To install Cordova, make sure you have Node.js installed and then run the command – 

$ sudo npm install -g cordova

Special Notes:
Linux Android Note: If you’re using a 64-bit version of Ubuntu, install 32-bit libraries. It is because Android is only 32-bit at the moment. You can use the following command-

$ sudo apt-get install ia32-libs

If you’re on Ubuntu 13.04 or greater, ‘ia32-libs’ has been removed. You can use the following packages instead-

$ sudo apt-get install lib32z1 lib32ncurses5 lib32bz2-1.0

If you are running a 64-bit version of Fedora you’ll need to install the following 32-bit packages-

$ sudo yum install -y glibc.i686 glibc-devel.i686 libstdc++.i686 zlib-devel.i686
ncurses-devel.i686 libX11-devel.i686 libXrender.i686 libXrandr.i686

Windows note on Java, Ant, and Android: Install the most recent Java 8 JDK and not just the JRE. Currently, Cordova doesn’t support JDK 9. 

Next, create an environment variable for JAVA_HOME. It should point to the root folder where the Java JDK is installed. For example, if you’ve installed the JDK into C:\Program\Files\Java\jdk7, set JAVA_HOME at this path. Post this, add the JDK’s bin directory to the PATH variable as well. As per previous assumption, it should be either %JAVA_HOME%\bin or the full path: C:\Program Files\Java\jdk7\bin

Apache Ant

To install Ant, download the zip file (here), extract it, and move the first folder in the zip to a safe place. After this, update your PATH to include the bin folder in that folder. For example, if you moved the Ant folder to C:/, you’d want to add this to your PATH:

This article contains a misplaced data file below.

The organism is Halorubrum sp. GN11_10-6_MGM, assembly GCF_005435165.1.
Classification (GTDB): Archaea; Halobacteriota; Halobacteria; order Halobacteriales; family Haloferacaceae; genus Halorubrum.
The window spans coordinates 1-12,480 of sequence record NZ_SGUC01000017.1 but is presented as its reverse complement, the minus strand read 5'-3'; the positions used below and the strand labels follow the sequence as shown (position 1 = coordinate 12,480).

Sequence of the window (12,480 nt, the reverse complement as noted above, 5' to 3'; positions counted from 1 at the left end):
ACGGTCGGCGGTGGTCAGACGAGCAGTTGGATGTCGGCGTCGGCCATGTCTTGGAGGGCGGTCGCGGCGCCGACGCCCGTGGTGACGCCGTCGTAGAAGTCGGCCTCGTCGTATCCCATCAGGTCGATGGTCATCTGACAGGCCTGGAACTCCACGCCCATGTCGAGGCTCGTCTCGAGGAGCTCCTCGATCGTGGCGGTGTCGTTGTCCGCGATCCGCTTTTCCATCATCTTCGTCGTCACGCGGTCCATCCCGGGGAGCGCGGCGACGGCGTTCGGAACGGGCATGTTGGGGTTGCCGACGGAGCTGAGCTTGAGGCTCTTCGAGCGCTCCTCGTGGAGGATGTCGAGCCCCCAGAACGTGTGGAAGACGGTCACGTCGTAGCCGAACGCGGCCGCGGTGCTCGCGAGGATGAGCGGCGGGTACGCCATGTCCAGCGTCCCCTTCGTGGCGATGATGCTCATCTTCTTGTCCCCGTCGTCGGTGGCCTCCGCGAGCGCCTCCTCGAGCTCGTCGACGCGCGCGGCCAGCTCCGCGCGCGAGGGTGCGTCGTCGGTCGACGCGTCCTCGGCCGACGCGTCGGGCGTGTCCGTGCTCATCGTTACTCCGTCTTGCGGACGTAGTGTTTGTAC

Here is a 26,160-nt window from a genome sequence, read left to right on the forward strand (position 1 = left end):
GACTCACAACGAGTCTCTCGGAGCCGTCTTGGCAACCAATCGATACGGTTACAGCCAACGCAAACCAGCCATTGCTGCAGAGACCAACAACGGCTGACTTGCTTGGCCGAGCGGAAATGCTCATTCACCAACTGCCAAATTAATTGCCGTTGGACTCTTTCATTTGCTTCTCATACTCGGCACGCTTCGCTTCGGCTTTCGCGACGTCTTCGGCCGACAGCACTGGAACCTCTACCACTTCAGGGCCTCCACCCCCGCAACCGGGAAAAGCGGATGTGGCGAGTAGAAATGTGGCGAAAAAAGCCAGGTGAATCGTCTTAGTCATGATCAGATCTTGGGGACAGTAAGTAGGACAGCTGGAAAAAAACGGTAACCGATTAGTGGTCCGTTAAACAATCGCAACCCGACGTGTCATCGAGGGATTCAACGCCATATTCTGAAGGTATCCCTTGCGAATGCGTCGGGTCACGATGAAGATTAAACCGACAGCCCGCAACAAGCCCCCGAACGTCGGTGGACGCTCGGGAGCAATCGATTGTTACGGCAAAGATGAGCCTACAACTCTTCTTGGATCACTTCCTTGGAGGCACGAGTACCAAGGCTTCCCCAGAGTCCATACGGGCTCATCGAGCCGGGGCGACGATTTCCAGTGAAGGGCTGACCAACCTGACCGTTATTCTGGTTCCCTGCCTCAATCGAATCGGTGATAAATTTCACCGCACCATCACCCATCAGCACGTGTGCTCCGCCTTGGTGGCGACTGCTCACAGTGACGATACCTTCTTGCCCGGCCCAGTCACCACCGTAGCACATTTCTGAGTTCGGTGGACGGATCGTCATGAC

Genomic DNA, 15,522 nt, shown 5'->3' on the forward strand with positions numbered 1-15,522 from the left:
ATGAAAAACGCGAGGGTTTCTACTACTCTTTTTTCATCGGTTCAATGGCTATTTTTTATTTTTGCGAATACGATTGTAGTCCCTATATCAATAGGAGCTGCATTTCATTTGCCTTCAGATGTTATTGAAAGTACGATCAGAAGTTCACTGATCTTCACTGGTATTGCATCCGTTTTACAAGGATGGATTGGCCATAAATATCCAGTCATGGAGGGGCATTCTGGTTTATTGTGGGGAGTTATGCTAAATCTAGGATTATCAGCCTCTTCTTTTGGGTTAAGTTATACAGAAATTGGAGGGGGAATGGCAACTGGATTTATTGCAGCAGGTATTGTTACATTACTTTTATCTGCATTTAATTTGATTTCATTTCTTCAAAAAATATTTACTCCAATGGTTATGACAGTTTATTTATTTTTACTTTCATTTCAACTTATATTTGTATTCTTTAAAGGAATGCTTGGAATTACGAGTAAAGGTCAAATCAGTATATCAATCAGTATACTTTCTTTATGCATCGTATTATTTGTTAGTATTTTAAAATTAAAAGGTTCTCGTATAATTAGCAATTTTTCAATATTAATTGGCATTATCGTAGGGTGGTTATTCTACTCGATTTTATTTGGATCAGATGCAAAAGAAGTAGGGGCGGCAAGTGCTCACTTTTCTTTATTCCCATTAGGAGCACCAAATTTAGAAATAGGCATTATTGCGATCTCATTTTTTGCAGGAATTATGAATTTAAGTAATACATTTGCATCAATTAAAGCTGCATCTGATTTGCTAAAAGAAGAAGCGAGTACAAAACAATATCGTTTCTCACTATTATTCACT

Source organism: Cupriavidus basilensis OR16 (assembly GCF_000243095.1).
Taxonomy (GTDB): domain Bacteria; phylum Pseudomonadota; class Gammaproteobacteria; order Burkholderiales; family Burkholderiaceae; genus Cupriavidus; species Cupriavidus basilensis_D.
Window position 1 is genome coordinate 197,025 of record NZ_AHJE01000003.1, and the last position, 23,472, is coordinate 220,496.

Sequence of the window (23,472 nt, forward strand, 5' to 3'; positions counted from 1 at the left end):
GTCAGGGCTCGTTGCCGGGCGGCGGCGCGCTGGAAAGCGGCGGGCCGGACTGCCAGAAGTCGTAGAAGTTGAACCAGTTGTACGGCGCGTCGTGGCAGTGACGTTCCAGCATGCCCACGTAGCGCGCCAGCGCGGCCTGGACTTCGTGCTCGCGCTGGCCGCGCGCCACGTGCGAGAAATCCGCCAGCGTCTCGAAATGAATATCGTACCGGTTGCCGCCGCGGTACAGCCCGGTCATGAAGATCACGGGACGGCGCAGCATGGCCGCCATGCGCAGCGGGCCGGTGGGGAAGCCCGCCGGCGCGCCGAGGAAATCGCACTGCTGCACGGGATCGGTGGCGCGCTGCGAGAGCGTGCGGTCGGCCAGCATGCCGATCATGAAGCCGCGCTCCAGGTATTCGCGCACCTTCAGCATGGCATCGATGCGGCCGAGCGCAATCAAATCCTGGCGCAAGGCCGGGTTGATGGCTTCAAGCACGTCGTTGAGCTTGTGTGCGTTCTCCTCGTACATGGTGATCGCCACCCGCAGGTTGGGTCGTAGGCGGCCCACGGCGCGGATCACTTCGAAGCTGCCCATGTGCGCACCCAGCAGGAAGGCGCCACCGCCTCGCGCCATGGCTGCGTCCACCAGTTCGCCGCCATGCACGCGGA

C:\apache-ant-1.9.2\bin

Android SDK

It is important to install the Android SDK. Android SDK provides you API libraries and developer tools which are necessary to build, test, and debug Android apps.

You’ll need to set the ANDROID_HOME environment variable. Point this to [ANDROID_SDK_DIR]\android-sdk directory. For example, 

C:\android\android-sdk

Next, you’ll need to update your PATH to include the tools/ and platform-tools/ folder in that folder. Therefore, using ANDROID_HOME, add both %ANDROID_HOME%\tools and %ANDROID_HOME%\platform-tools.

Install Ionic

Run the following command to install ionic:

$ sudo npm install -g ionic

Create the project

$ ionic start todo blank –type ionic1

This will create a ‘todo’ folder in the directory where the command was run. Next, go into this directory and list the contents. This is how the outer structure of your ionic project will look like: 

$ cd todo && ls

├── bower.json // bower dependencies
├── config.xml // cordova configuration
├── gulpfile.js // gulp tasks
├── hooks      // custom cordova hooks to execute on specific commands
├── ionic.project  // ionic configuration
├── package.json   // node dependencies
├── platforms  // iOS/Android specific builds will reside here
├── plugins    // where your cordova/ionic plugins will be installed
├── scss       // scss code, which will output to www/css/
└── www        // application – JS code and libs, CSS, images, etc.

Configure Platforms

Next inform ionic that you want to enable iOS and Android platforms. Please note, unless you’re on macOS, leave out the iOS platform. So, run the following commands.

$ ionic cordova platform add ios
$ ionic cordova platform add android

Basic code structure in the Ionic Framework

Let’s now walk through the anatomy of an Ionic app. Inside the folder (we just now created), we’ve a typical Cordova project structure where we can install native plugins, and create platform-specific project files.

./src/index.html

src/index.html is the main entry point for the app, though its purpose is to set up scripts, CSS includes, and bootstrap, or start running our app. We won’t spend much of our time in this file.

For your app to function, Ionic looks for the <ion-app> tag in your HTML. In this example we have:

<ion-app></ion-app>

and the following scripts near the bottom:

<!– Ionic’s root component and where the app will load –>
<ion-app></ion-app>
<!– The polyfills js is generated during the build process –>
<script src=”build/polyfills.js”></script>
<!– The vendor js is generated during the build process